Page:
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Sol Kerzner
Sol Kerzner
Sol Kerzner
Controversy has dogged hotel billionaire Sol Kerzner throughout his career - from Sun City in apartheid South Africa to his bid to run Britain's first supercasino. So who is he?
by Emma Brockes Thursday February 1, 2007

For an introduction to Kerzner, you could do worse than dwell on the details of his 70th birthday party. It was held, of course, in Monaco, at the fashionable Sporting Club, and among the 150 or so guests present were the usual suspects, people who will fly halfway around the world for a party thrown by someone they have probably met once: Liza Minnelli, Shirley Bassey, the heirs to the Tetra Pak fortune, Wyclef Jean and - no plutocrat's birthday would be complete without her - Ivana Trump. (Her ex, Donald, once described Kerzner as "visionary".) Reports have it that, in his speech, Kerzner assumed a modest demeanour and thanked Heather, his wife, as well as his five children, six grandchildren and all of his friends. It was the sort of performance he has become known for: great bravado and extravagance on the one hand, and a sort of wry modesty on the other. Which of these two faces is the real Kerzner is a matter of some debate.

He has a reputation for great charm, interspersed with outbursts of temper, but one of his most publicly recognised skills is persuading the world's superstars to attend his openings, and that includes the opening of his 71st year. Kerzner's resorts are the sort of places that the rich and famous visit either to get married (Cindy Crawford and Randy Gerber at the Ocean Club in Paradise Island; Zinzi Mandela, Nelson's daughter, and her husband at Kerzner's Le Saint Géran hotel in Mauritius), to retreat to after a bruising experience in the tabloids (Sienna Miller to Reethi Rah, his resort in the Maldives, after breaking up with Jude Law), or, as in the case of Sun City, to make enormous amounts of money.

Yesterday's press coverage of Kerzner featured multiple uses of the word "vulgar", so multiple, in some newspapers, that it seemed a curtain-twitch away from familiar shorthanded anti-semitic references to gold taps and moneylending. There are, certainly, stories circulating about Kerzner's bad language, his impatience with staff and his autocratic style of management. One competitor in the gambling business told me of an incident that is said to have taken place when Atlantis, Kerzner's 2,317-room ocean-themed resort in the Bahamas, was in the planning stage. Kerzner apparently turned up two hours late for a meeting with designers, took one look at their model, and hurled it on the floor.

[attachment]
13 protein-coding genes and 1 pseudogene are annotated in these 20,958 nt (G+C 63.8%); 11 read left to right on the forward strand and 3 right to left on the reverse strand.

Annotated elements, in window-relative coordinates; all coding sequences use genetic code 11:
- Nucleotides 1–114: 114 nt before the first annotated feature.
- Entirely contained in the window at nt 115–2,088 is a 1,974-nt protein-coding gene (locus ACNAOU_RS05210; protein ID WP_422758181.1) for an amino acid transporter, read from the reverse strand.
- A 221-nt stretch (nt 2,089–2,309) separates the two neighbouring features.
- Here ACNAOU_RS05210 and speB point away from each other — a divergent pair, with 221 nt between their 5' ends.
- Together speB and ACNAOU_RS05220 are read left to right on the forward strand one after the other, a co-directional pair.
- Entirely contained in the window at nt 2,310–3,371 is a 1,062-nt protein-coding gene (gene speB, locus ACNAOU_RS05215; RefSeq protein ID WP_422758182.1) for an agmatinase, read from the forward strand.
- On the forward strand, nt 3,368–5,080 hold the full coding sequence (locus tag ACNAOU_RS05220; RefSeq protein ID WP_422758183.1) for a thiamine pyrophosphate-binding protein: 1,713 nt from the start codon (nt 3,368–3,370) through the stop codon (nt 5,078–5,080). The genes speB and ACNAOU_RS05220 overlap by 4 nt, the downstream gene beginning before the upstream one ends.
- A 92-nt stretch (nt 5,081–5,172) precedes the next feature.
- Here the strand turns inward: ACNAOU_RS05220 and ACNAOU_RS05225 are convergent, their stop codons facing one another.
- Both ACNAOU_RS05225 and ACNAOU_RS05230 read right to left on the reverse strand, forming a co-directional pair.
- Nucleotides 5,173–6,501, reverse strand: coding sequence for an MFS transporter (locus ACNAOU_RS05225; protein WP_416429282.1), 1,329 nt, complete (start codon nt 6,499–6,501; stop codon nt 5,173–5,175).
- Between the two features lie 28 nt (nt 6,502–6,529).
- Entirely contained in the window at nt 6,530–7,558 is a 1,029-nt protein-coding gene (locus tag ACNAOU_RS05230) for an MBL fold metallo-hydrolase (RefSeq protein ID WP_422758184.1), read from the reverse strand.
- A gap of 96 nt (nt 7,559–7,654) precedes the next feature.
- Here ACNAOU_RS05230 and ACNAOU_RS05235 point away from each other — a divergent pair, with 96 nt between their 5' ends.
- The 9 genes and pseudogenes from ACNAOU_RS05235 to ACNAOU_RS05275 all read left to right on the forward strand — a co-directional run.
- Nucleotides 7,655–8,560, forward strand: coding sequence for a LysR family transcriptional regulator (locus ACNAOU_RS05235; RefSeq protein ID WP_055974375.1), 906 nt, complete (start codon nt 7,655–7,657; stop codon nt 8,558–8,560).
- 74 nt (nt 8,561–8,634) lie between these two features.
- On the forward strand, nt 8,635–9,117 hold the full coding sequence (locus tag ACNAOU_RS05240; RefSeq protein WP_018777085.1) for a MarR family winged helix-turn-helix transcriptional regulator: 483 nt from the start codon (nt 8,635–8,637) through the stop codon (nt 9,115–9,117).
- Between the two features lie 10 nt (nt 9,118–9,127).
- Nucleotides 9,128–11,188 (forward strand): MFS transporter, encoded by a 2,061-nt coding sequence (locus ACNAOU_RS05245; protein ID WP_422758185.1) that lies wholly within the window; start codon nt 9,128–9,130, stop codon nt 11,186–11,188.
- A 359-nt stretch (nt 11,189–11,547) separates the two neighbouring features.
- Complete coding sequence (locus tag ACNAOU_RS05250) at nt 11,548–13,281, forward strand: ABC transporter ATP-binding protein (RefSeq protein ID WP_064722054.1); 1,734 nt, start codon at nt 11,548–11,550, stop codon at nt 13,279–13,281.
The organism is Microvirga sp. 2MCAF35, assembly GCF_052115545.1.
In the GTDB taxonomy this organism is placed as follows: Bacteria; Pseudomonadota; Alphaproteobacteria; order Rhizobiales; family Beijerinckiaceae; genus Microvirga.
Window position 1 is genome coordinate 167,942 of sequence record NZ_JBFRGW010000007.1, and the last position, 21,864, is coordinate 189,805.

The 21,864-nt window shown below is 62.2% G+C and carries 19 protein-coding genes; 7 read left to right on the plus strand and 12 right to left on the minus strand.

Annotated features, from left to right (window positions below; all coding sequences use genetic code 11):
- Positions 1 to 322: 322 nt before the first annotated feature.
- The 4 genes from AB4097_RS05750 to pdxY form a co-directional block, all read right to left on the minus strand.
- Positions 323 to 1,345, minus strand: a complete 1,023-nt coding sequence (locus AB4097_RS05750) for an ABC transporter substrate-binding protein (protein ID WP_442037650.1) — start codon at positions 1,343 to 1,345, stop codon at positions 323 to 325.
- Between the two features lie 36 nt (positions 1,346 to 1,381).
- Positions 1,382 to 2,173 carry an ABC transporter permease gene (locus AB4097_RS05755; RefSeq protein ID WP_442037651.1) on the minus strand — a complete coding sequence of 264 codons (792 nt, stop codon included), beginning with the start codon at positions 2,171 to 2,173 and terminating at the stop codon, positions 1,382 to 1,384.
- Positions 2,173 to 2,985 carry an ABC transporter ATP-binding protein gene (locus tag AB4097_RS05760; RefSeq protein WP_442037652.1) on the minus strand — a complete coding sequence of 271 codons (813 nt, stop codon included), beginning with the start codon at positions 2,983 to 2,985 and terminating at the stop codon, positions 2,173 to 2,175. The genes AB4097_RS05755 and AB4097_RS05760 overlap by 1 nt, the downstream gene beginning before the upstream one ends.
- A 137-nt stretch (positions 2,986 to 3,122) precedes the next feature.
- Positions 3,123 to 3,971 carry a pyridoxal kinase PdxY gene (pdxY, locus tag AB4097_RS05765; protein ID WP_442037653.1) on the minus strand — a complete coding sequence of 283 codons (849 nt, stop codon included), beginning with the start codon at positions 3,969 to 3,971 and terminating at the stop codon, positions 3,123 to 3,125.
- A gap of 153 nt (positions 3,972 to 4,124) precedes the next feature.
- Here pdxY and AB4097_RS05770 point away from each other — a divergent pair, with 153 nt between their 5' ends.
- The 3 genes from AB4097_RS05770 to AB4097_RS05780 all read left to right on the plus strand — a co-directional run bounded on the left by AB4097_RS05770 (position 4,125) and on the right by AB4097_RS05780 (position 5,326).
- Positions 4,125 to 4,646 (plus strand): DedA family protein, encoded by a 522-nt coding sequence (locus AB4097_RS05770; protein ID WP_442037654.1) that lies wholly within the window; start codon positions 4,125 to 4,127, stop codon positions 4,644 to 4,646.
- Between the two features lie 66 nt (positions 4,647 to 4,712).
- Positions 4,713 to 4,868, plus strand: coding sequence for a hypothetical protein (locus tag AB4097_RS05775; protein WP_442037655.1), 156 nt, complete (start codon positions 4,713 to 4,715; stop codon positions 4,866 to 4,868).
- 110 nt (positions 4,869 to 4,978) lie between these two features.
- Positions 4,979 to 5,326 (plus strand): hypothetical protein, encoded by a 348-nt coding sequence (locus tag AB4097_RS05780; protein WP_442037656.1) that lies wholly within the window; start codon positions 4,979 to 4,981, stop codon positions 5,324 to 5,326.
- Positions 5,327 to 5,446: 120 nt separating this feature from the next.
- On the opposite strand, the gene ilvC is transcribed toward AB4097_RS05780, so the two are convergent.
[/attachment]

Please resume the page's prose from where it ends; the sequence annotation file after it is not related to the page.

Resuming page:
Others who have worked with him are kinder. Adele Lucas worked with him for seven years in the 1970s, right up to the launch of Sun City. "He wasn't flashy," she says, speaking from Johannesburg. "He didn't eat foie gras; he ate hamburgers. He had tremendous energy. He didn't work just to make money, he worked because he loved the hotel business. He was always great fun but, of course, he liked things the way he liked them. I learned a great deal from Sol; I just loved him."

Is he, then, a cynical profiteer, a Harry Lime-type figure who operated in the conflict-zone of apartheid without giving a damn about the consequences, or a rough diamond, an Alan Sugar figure, subject to the snobbery of the middle classes, who is, broadly, more sinned against than sinning?

Kerzner's parents were Lithuanian immigrants to South Africa who settled in the seaside resort of Durban, where they had four children and made a living running a small kosher hotel on the beach front. It is said that Kerzner was bullied as a child, and enrolled in boxing classes to learn to defend himself. He toughened up further while doing national service and when he graduated from the South African army, he did an accountancy degree at the University of Witwatersrand in Johannesburg.

As the resistance movement against apartheid in South Africa began to take off, so did Kerzner's business career. In 1960, the year of the Sharpeville massacre, in which 67 people were killed protesting against the South African government, 25-year-old Kerzner bought the Palace hotel in Durban, a small operation he soon turned to profit. His next move was to buy the Beverly Hills hotel in Umhlanga, which became South Africa's first five-star hotel. Slowly, he expanded the franchise to 31 hotels and built a hospitality empire that would culminate, in 1979, with the opening of Sun City.

Kerzner's own politics remain largely unknown, although he has tried to make a case for Sun City being a blow against apartheid - not a convincing one - and has contributed to the ANC coffers. Friends say that he is "straight down the middle" and never took much interest in the anti-apartheid struggle - at least, not until its leading lights were in government and positions of influence. But his closeness to Mandela is beyond question. As well as helping pay for Nelson's daughter's wedding, he secretly gave money to the ANC when only Mandela knew, and Mandela praised him as "by far the greatest entrepreneur in this country's tourist business".